Re: Human language (long)

Michael McBroom (
Thu, 23 Jan 1997 00:36:50 -0800

John A. Halloran wrote:
> In article <> (Gregoire) writes:
> >->
> >Apparently, the passive voice--not centered in the self as chief
> >controller of events--was common in many tribal languages (like Dakota)
> >[see Werner M€ller,
> >"The 'Passivity' of Language amd the Experience of Nature: A Study in the
> >Structure of the Primitive Mind" (1968). It's old and but one example.]
> Thanks for the reference - by passive voice do you mean the same as the
> ergative construction? In an ergative language, instead of saying 'John rolls
> the ball down the hill' where John is marked as the subject as in an
> accusative language, one says in effect 'John causes the ball to roll down the
> hill', where the ball is marked as the subject and John is just a causative
> agent.

The above example does not illustrate ergativity. Generally, in an
ergative language, the case-form marking of the subject of an
intransitive verb is identical to that of the object of a transitive
verb. It is somewhat difficult to give examples in English since our
language essentially lacks case markings (the exceptions are a few
overtly marked pronouns, such as I/me, they/them, he/him, she/her), but
a crude analogy might go something like this:

Intransitive: Me arrived on time.
Transitive: She preceded me.

Please note that neither sentence uses passive construction.

There is a certain elegance to the grammatical construction of ergative
languages that non-ergative languages lack, and it is this: by using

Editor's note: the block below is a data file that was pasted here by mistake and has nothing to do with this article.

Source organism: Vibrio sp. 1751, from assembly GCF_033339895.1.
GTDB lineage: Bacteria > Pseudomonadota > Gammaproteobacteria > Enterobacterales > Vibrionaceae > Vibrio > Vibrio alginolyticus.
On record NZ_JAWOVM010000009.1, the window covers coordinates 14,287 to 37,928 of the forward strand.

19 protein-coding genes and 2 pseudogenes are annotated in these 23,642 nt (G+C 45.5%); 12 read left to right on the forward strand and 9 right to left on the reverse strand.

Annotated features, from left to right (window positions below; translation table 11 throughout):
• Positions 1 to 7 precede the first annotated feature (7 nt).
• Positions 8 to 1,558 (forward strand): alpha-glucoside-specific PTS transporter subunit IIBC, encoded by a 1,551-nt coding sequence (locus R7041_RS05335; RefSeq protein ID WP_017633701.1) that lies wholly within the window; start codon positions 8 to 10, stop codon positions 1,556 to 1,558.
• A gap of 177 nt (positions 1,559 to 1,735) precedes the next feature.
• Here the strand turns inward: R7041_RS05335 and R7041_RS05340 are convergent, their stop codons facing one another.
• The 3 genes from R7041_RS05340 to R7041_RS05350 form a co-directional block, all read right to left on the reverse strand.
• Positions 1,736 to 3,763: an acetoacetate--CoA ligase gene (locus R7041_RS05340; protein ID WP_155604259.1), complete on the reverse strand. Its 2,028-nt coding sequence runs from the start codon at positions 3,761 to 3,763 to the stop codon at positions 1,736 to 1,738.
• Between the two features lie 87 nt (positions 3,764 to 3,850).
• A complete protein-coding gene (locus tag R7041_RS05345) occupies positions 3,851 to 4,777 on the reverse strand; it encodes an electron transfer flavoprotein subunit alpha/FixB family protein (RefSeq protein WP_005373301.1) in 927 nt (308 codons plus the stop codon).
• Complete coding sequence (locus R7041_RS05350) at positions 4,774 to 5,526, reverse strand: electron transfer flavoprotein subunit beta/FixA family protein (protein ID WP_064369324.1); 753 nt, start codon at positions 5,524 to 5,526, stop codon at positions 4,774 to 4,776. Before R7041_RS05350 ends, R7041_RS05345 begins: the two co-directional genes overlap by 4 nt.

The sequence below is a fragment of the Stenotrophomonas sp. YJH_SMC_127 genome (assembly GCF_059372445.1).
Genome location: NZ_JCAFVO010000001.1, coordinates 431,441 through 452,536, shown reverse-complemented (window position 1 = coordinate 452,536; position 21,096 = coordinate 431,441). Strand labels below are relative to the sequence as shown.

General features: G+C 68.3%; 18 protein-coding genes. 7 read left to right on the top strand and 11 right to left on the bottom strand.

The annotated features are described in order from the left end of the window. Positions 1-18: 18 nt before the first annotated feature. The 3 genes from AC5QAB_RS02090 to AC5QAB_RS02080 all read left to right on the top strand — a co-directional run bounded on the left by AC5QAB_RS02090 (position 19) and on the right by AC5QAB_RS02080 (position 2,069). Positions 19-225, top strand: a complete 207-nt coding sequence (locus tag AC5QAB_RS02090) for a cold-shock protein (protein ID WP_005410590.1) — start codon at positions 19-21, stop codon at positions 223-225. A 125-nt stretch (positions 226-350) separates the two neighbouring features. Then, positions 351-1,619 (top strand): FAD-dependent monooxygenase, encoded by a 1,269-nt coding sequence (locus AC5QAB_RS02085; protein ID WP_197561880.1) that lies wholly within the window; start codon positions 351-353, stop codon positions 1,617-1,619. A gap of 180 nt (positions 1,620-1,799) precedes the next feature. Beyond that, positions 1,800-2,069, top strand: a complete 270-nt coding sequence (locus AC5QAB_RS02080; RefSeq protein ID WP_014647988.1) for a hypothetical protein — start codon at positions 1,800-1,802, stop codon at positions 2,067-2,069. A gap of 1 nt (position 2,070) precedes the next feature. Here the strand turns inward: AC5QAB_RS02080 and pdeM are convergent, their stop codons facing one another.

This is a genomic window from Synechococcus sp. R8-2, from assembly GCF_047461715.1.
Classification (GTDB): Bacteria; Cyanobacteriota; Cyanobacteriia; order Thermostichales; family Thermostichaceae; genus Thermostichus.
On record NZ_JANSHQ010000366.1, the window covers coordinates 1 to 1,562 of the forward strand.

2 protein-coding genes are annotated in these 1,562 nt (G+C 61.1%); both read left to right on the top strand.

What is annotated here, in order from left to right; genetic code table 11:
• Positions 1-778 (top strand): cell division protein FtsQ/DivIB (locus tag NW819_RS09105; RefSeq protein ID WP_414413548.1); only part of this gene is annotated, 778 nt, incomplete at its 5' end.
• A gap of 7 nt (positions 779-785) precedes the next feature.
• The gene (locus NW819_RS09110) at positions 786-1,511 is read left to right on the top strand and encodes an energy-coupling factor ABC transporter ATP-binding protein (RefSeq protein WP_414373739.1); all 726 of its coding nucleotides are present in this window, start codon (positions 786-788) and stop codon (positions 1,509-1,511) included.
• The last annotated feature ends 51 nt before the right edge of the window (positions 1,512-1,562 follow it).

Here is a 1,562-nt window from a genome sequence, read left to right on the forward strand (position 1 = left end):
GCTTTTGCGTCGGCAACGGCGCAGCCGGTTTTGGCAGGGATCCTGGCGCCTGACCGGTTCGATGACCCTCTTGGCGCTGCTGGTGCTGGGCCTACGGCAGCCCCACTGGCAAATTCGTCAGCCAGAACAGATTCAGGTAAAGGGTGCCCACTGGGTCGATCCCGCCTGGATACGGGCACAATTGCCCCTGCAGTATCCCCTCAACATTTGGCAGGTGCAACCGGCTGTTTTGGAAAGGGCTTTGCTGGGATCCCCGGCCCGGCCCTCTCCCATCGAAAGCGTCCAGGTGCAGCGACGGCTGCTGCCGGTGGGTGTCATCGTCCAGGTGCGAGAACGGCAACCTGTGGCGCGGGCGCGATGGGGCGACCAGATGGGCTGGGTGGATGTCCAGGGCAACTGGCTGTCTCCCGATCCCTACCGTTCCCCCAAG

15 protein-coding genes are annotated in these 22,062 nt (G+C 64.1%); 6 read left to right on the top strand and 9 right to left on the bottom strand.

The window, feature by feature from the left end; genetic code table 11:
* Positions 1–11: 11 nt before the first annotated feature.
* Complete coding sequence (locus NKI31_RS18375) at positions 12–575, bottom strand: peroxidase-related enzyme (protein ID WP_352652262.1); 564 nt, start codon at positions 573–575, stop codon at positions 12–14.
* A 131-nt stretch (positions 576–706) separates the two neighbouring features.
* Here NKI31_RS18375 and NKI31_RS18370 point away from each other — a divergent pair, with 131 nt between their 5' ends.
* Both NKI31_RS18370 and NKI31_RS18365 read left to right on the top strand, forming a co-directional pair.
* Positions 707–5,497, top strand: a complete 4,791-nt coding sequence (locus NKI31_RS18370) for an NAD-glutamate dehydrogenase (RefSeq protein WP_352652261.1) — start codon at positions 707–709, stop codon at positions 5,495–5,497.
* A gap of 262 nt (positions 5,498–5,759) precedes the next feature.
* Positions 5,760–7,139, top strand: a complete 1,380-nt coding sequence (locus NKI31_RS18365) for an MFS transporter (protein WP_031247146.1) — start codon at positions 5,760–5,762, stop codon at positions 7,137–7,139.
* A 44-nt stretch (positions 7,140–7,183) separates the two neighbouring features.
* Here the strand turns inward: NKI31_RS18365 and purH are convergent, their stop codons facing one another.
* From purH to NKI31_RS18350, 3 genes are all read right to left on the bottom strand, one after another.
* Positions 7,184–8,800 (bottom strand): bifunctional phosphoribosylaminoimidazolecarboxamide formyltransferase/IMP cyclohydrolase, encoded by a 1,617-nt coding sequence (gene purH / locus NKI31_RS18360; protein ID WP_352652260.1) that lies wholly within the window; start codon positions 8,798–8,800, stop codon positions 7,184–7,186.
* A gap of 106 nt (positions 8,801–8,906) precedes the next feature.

what would normally be accusative case morphology in a non-ergative
language for both the nominative-intransitive and accusative case in an
ergative language, the grammar has been simplified without increasing
ambiguity. The speaker or listener will know immediately that a subject
noun in the nominative case will be used only with a transitive verb and
a direct object, whereas a subject noun in the accusative case must be
associated with an intransitive verb. There is no equivalent to this in
English -- we must make do with a syntax that is inherently less clear.

It should also be mentioned that languages as unrelated as Basque and
Djirbal are ergative, and share these same basic similarities in
grammatical construction. This seems to me to argue that, while we
don't have a rigid template for grammar, there is a finite number of
pathways that can be followed in order to develop a grammar, and
ergativity is one of them.


Michael McBroom
CSUF Linguistics